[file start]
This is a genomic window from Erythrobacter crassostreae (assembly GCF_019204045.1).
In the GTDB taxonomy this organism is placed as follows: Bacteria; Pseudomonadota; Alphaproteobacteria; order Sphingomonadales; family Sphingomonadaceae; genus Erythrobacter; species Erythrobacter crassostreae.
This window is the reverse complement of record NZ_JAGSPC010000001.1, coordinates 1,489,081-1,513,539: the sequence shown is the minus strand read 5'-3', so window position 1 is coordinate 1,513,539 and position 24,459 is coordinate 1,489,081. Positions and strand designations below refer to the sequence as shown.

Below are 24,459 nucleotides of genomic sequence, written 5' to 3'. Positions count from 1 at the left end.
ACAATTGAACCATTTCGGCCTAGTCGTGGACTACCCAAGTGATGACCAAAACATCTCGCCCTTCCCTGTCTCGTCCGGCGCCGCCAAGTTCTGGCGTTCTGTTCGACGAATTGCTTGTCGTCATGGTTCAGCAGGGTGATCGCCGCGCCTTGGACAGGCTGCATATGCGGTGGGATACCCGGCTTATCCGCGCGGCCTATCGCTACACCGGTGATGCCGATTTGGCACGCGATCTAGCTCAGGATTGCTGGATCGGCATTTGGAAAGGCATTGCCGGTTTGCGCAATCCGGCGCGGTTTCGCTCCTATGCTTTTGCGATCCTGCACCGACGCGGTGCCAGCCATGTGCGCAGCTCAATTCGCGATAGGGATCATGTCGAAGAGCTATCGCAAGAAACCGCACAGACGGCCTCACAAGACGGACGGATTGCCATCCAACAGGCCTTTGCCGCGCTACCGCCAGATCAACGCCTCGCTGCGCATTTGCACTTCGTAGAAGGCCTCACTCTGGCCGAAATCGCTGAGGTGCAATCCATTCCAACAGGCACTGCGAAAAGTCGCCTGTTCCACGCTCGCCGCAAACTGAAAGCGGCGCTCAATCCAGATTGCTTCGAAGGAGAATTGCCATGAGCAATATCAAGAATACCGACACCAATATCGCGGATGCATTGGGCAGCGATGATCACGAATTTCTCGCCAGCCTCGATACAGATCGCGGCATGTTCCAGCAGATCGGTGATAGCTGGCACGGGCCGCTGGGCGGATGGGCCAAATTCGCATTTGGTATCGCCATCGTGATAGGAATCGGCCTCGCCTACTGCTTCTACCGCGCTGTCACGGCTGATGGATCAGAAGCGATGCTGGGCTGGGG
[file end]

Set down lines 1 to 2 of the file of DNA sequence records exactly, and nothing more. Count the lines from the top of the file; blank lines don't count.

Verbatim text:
This is a genomic window from Erythrobacter crassostreae (assembly GCF_019204045.1).
In the GTDB taxonomy this organism is placed as follows: Bacteria; Pseudomonadota; Alphaproteobacteria; order Sphingomonadales; family Sphingomonadaceae; genus Erythrobacter; species Erythrobacter crassostreae.